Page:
How do you find your place to stand? Are you able to tell the difference between mere data and truth that is worth taking risks for? What are ways that you find the truth behind the headlines?

It’s All About Discipleship

This past weekend I was up in Philadelphia for an East Coast Gathering of the Friends of Jesus Fellowship. The gathering was an excellent opportunity for me to deepen relationships with local leaders in Philadelphia. It also turned out to be a chance to clarify our core mission and values as a fellowship.

Early in our time together, Hoot Williams had all of us fill out a values audit. There were about thirty values for us to select from – things like justice for the poor, community, equality, and strong families. Each of us was asked to rank our top twelve personal values, and then to share which values emerged as our personal top five.

As a last step in this process, we went around again and took note of which values showed up the most in our personal top fives. It was amazing how much overlap there was for most of us, and it was pretty easy to determine which values were the group’s top five. Here’s the list we came up with:

  • 1. Discipleship/Servant-Leadership
  • 2. Creativity & Innovation
  • 3. Community
  • 4. Outreach/Evangelism
  • 5. “All People Matter to God”/Equality

If we had made a top six list, worship would have certainly been there, too.

Simply taking a look at these values was very enlightening for those of us present. It said a lot about our community that we made the choices that we did, and we felt a strong sense of unity around the values that God is calling us to live into together.

Over the course of the day, that sense of unity only deepened. By our last session, we were realizing that while each of these values are important to us, the value of discipleship is probably most core to who we are and the way we are called to be Friends of Jesus. In our commitment to creativity & innovation, our times of community, our efforts at outreach, and in our witness that all people matter to God, our objective is always to bring people into a relationship of practical discipleship to Jesus.

In all of our activities, we seek to be and make disciples who have the nuts-and-bolts training and encouragement to make the kingdom of God visible – showing God’s love to others, working for justice, and equipping others to walk in this way of Jesus. We share a strong sense that everything we do as a community ultimately points back to the path of discipleship.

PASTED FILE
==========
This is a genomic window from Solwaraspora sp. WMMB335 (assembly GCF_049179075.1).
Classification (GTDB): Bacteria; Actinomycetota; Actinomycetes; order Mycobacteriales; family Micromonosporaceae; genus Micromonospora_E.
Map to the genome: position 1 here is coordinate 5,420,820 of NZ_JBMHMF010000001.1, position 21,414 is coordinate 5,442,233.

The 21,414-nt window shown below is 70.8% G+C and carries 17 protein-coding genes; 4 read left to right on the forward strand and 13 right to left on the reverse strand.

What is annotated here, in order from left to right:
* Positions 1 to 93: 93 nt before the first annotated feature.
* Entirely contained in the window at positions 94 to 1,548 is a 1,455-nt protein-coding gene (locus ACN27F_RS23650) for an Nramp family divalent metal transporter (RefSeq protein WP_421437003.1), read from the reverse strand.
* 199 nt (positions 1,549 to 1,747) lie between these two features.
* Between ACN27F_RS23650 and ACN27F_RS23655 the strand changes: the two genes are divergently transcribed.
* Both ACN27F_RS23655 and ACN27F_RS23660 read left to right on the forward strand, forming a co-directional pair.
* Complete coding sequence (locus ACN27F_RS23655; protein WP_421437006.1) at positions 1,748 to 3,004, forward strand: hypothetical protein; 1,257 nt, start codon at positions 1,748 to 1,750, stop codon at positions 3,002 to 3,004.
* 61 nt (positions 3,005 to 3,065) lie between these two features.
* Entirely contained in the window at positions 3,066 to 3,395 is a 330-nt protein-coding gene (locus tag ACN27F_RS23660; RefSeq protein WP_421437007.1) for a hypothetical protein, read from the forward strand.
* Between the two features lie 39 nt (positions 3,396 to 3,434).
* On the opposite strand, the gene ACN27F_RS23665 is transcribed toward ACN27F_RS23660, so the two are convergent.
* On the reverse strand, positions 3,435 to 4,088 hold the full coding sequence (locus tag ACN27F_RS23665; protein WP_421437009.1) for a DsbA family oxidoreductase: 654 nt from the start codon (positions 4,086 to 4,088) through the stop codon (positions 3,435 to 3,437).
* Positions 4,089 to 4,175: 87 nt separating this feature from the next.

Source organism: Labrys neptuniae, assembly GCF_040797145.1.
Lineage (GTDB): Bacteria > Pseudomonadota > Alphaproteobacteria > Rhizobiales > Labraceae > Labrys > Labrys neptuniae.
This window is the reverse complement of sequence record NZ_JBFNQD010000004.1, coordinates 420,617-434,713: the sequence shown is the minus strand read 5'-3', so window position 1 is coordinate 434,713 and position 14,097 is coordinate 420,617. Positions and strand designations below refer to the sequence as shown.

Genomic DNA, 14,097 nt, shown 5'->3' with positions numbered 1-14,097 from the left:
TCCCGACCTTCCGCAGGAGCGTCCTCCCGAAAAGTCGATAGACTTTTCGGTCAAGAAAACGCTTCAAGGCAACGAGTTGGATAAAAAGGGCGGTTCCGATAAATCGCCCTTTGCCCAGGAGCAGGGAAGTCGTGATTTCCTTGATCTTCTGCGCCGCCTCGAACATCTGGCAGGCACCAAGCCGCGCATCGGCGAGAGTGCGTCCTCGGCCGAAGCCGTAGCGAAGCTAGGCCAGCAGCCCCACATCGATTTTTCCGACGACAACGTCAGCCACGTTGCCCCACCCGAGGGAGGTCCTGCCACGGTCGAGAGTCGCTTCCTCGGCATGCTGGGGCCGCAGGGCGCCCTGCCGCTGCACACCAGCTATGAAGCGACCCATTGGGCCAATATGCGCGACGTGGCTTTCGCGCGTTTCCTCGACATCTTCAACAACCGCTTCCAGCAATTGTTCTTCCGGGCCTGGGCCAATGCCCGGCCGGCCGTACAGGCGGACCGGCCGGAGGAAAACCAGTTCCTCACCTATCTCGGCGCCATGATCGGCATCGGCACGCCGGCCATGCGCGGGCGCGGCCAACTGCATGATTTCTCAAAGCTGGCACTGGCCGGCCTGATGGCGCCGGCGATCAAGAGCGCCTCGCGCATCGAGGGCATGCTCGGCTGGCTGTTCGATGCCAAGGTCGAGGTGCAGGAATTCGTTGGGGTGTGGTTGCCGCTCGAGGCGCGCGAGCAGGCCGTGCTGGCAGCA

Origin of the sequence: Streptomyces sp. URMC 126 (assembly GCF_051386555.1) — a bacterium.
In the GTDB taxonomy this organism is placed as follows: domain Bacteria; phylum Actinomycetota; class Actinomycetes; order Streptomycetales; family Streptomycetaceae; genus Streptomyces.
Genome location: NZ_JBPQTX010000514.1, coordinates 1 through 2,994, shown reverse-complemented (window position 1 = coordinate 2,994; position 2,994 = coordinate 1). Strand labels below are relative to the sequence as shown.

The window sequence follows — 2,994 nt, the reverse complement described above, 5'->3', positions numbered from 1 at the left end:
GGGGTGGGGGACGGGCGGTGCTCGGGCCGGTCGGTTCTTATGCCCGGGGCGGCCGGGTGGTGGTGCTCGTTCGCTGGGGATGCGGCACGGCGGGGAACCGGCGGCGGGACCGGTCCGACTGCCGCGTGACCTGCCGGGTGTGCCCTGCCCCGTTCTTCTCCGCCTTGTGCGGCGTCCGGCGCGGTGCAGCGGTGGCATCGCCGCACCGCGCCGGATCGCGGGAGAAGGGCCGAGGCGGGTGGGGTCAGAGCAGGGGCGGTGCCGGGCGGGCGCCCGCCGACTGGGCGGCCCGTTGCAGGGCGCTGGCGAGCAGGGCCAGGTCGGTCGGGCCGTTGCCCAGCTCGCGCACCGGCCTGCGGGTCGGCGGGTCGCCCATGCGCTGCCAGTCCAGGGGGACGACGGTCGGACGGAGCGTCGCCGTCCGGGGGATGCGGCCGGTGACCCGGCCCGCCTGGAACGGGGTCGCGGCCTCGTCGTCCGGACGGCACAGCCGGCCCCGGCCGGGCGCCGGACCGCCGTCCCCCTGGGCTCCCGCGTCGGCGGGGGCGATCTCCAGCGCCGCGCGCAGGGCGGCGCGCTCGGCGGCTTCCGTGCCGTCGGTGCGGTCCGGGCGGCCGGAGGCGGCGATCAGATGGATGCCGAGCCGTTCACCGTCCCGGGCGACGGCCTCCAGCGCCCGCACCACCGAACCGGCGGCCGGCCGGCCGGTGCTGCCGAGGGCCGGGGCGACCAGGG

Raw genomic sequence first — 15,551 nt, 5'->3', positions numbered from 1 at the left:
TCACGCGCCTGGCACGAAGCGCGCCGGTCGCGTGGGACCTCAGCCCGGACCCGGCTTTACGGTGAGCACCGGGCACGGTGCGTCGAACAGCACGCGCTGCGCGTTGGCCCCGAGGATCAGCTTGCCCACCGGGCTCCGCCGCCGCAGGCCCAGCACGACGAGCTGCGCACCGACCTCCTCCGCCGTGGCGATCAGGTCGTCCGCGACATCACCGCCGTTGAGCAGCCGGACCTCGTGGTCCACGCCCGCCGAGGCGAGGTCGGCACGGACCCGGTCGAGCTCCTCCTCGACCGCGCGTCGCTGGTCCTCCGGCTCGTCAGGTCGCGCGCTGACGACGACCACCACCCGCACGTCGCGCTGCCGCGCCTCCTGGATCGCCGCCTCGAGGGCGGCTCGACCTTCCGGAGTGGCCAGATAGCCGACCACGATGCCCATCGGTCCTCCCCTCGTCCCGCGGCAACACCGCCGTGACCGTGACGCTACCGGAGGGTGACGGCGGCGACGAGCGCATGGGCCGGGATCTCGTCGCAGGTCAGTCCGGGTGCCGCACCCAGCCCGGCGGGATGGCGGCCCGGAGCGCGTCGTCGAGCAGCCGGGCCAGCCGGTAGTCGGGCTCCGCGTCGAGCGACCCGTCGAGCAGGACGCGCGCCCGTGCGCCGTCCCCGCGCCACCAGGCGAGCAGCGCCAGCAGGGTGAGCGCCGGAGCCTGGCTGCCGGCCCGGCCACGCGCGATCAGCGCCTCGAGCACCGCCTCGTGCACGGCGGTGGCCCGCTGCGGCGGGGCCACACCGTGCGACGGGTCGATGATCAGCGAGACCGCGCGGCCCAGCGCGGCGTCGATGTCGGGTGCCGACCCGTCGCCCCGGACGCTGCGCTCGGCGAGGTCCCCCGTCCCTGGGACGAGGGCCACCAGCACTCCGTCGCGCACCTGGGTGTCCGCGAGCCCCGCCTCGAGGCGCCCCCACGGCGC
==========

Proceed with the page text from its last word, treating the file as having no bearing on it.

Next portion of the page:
What are your personal core values, and those of the communities you belong to? Is the work of making and sending disciples central to the mission of your church? If not, what is? And if so, how are you acting as a community to nurture the path of discipleship, teaching one another how to be friends of Jesus in all aspects of life?

What Am I Working For?

So then, a sabbath rest still remains for the people of God; for those who enter God’s rest also cease from their labors as God did from his. Let us therefore make every effort to enter that rest, so that no one may fall through such disobedience as theirs. Hebrews 4:9-11

Sometimes taking it easy just isn’t an option. The circumstances of my life demand action, and it would be counterproductive, even unfaithful to sit on the sidelines. Though I sometimes yearn for a laid-back lifestyle, I feel clear that God has called me to a life of intense activity – at least for the time being. Not all activity is created equal, however.

There are times in my life that I am furiously engaged with work that consumes my entire attention; yet, despite an apparently overwhelming workload, I brim with energy. I find dynamic power in this work. This labor flows out of a life joyously surrendered to God.

But I’ve experienced another kind of activity. It’s just the opposite of the open-hearted, full-throated, life-giving labor of the reign of God. Rather than an expression of overflowing energy, this kind of work is powered by the clutching drive of ego. It is labor that consumes the laborer, a spinning wheel that keeps accelerating, never satisfied until it burns out.

There are always good reasons I give myself for engaging in this life-denying type of activity. It’s important work, I say. I’ll convince myself that I need the money, status, career advancement, recognition, or anything else conceivable that is external to the work itself. I keep going, not because the work itself is my purpose in life, but for some other reason – usually an imagined pay-off in the future. That’s the game, as Uncle Screwtape put it.

But it’s not a game I want to play anymore. I need to give myself fully to the work that God has created me to do. I want to act, not out of hope for gain or a desire for control, but rather for the sake of the adventure that comes from following Jesus with all my heart, soul, mind, and strength!

What would it mean to let go of all those activities that I perform out of fear, rather than hope? How does my life need to change to truly embrace Christ’s purpose in me? How would it feel to walk out of the open doors of the prison I’ve put myself in for so long?